Here I was standing backstage waiting for my cue to walk onto the stage with my opening line. In the past I had been doing fine. But now I was just beginning to think for the firsttime about all the things I could do wrong:
A. I could stumble and fall off the stage.
B. I could mess up a line causing a chain reaction of related lines that don’t make sense.
C. I could forget to bring in a prop and screw up any lines relating to it.
D.I could fall asleep in scene 1 in my bed.
E. Pretty much anything that could possibly go on.
Anyway, just thinking about that made me shake and shiver in my hidden backstage spot.
Now I began to panic wishing my cue would never come or the audience would disappear and we would cancel the show because of it. But like I knew, my cue was like a bomb in the middle of the road waiting to go off and there was nothing I could do but drive towards it.
Within seconds the bomb went off and shoved me onto the stage.
I didn’t think my performance would turn out well. But it did!
As you didn’t know until now this was only a Dress Performance! We were going to have the real thing soon, and now I can’t wait. I am so excited for it to come and I will not be nervous for the actual thing!
Good slice! You really described how nervous you were. I like how you included what could happen on the stage.
Mrs. Smith: You used so many strategies to tell this tale – I could sense your anxiety and your desire to get it all right.
I especially liked this part:
“Now I began to panic wishing my cue would never come or the audience would disappear and we would cancel the show because of it. But like I knew, my cue was like a bomb in the middle of the road waiting to go off and there was nothing I could do but drive towards it.”
P.S. You were awesome in the play, Nick!!
“Dad?” I say. “Do you think you’ll be free on May 22nd?”
“I don’t know, why?” he asks, curious, “your birthday is on the 25th.” I smirk. “I’m wondering if you want to come on the 6th grade trip to Philadelphia with me. It’s my school field trip this year.” I quickly get up from the dinner table and grab the yellow permission slip from my stuffed blue backpack. I practically shove it in his face and start to yack about what Mrs. Smith told us in school.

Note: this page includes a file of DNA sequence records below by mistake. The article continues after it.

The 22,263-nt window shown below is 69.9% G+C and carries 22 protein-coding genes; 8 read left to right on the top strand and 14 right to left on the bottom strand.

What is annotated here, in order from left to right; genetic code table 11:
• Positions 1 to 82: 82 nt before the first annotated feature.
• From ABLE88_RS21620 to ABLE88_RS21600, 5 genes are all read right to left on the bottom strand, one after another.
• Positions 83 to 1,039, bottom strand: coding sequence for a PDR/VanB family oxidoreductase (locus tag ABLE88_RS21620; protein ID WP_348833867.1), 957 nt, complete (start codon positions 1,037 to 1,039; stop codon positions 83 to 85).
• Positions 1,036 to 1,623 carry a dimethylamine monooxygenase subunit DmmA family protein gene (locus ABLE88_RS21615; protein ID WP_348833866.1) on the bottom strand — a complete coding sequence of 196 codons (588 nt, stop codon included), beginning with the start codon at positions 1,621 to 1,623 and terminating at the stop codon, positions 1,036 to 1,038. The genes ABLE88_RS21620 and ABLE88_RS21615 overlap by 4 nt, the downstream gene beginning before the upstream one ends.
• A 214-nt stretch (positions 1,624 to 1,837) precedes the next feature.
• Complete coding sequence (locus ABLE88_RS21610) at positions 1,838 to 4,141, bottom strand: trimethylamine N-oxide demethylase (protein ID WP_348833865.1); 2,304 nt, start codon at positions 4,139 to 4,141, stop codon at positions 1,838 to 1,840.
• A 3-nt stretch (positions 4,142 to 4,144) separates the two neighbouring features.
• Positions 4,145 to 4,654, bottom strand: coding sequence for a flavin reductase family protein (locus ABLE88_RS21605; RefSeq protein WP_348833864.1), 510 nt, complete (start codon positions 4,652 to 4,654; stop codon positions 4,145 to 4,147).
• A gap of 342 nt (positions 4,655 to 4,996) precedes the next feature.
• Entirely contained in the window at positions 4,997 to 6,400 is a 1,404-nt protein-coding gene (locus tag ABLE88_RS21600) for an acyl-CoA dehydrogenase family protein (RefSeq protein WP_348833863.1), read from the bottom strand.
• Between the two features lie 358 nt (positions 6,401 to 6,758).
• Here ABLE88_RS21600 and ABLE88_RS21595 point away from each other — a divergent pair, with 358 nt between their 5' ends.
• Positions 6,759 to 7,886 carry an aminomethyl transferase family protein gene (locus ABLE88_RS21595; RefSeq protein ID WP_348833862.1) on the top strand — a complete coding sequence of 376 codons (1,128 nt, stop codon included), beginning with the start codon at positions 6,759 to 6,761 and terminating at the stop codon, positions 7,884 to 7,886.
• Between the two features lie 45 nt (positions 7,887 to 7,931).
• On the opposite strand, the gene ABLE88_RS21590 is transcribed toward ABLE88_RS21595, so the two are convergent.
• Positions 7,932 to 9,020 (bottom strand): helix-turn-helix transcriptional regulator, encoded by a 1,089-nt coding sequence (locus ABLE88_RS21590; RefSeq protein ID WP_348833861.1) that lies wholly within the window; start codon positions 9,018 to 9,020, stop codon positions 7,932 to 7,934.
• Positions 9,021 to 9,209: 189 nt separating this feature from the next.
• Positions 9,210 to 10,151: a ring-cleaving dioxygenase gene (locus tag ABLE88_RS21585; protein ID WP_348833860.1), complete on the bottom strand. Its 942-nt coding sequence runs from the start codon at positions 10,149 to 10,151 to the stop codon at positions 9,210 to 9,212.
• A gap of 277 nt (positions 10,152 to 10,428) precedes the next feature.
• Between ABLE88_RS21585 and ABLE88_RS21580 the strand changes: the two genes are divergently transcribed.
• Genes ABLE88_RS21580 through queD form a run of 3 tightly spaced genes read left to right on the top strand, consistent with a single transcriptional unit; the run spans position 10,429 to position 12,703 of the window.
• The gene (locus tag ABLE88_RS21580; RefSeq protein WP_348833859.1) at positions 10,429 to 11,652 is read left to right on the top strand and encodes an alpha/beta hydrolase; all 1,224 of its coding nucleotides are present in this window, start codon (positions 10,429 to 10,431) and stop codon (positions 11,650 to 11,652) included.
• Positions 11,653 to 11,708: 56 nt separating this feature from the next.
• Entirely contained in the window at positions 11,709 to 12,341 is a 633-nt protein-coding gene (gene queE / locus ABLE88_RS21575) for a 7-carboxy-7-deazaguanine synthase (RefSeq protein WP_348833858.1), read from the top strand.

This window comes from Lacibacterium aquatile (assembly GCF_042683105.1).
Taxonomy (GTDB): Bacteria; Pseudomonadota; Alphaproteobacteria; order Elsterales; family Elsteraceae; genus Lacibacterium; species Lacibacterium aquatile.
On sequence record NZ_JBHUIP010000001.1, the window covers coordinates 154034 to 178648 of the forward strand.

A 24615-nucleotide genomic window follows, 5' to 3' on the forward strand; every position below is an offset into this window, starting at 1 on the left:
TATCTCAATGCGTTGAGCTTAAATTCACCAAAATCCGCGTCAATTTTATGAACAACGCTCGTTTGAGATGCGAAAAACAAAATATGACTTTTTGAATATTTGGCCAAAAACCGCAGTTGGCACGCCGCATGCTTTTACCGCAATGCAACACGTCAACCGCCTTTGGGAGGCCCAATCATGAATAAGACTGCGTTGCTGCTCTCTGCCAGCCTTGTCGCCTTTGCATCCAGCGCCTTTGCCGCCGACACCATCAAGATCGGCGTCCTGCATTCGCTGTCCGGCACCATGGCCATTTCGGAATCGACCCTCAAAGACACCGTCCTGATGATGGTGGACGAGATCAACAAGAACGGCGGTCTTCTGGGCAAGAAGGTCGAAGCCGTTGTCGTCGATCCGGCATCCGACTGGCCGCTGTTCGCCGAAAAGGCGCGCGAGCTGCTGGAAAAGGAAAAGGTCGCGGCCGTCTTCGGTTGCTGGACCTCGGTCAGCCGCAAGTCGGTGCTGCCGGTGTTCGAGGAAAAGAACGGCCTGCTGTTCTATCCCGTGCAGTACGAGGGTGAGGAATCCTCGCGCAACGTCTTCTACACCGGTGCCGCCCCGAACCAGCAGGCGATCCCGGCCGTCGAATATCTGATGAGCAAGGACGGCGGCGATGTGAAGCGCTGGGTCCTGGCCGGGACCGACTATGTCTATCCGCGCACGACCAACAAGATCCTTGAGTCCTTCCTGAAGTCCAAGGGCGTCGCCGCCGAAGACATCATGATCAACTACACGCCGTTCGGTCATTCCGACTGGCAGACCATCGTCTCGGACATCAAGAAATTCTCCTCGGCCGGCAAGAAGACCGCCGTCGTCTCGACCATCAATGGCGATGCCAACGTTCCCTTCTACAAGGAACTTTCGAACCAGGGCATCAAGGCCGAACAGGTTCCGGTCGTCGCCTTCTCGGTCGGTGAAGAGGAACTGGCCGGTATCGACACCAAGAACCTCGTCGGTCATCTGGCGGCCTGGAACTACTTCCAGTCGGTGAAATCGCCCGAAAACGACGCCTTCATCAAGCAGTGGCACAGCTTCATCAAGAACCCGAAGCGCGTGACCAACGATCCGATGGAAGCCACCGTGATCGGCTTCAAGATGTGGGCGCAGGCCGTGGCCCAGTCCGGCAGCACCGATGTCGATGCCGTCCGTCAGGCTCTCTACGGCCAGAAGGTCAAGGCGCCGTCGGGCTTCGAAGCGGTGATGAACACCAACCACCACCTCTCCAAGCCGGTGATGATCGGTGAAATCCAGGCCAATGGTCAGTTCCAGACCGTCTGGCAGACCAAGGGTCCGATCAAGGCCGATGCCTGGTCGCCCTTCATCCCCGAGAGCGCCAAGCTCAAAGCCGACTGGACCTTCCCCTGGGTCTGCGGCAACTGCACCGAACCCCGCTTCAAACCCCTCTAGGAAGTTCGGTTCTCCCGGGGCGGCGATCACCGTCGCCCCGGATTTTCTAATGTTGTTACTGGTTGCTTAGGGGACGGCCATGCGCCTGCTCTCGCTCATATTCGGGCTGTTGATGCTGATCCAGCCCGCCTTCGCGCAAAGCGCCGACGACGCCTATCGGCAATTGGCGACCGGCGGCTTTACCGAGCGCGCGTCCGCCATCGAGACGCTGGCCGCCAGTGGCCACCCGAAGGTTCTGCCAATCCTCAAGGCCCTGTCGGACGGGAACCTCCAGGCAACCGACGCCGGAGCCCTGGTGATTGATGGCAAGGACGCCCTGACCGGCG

To tell you the truth, I am very excited about this field trip. It sounded like so much fun when I heard about all the amazing things that we were going to do. Most of all, I was excited to tell this to my dad. I really wanted him to come to Philadelphia as a chaperone. He isn’t usually able to commit to anything in advance because he is always on call for work. He only takes a day off when it is for something extremely important.
“This sounds like fun Rachel!” he finally replies after what seems like an hour. My nerves relaxed a bit. ‘Is that a yes, or a no?’ I wonder.
“Yeah. I’m really excited!” I say back.
“I’ll think about it.” He answers, breaking the silence and marking the end of the conversation.
As the night goes on, the knots start forming again. It feels like a big soft pretzel is being twisted and made inside of me. My mind keeps going back to what my dad had said earlier. ‘I’ll think about it, I’ll think about it, I’ll think about it.’ I listen to his voice over and over again like a broken record that can’t be fixed. It seems like I have a one-track mind — what will he say? That night, right before I go to bed, I take out the permission slip one last time.
“Dad?” I say once again. “Have you decided yet, you know, about the trip?”
“Yeah, that sounds great. I’ll take off that day so I can definitely come. He answers. At that point, I am thrilled. The knots untwisted and I felt like jumping for joy. This will be really special. This is an experience that I will never forget, because my dad will be there.
Nice Job! I really loved when you said,” It feels like a big soft pretzel is being twisted inside of me.”
You give so much of your inner thoughts. Nice slice.
Nice job, a lot of dialogue, which is good for a slice.
Wow, just, wow. I can almost picture this happening to me. You described it well, you ended it well, just an awesome slice Rachel.
Great slice Rachel! The way that you described how you felt on the inside and how worried you were was amazing!
You did a nice job adding your anticipation into this slice and a great job adding your thoughts and feelings. Great job!
Rachel! I loved this! It most be hard to almost never have your dad home so this must have meant A LOT to you. This will definately be a day to remember for you!
I really liked your slice, especially when you said “as if I was wring out a wet washcloth.” Good job!
that was a great slice. I love how you slowed down the moment and added feelings and similes.
My arms get more and more tired as I climb until I can barely move them. Finally I slam my ice pick into the sheet and pull myself up until suddenly; my face pokes up over the edge of the ice. I slowly look down. Forty feet down, all the other people who came to climb are milling around, some getting ready to climb, others looking up at the people who are already on the ice. Slowly I start to lower myself back down. My feet are constantly slipping as I step, clutching tightly to the rope attached to my harness, down the ice wall. Soon my heels start to feel the ground under them, instead of just empty air and my whole body relaxes.
As soon as I step back from the wall, I feel victorious. I just climbed a forty foot sheet of ice, I think to myself.
Mrs.Smith: Woah…I am impressed! You did a wonderful job describing what the ascent was like – very arduous. I can see why you felt victorious!
I like the way how you made the reader feel like they were there climbing the ice.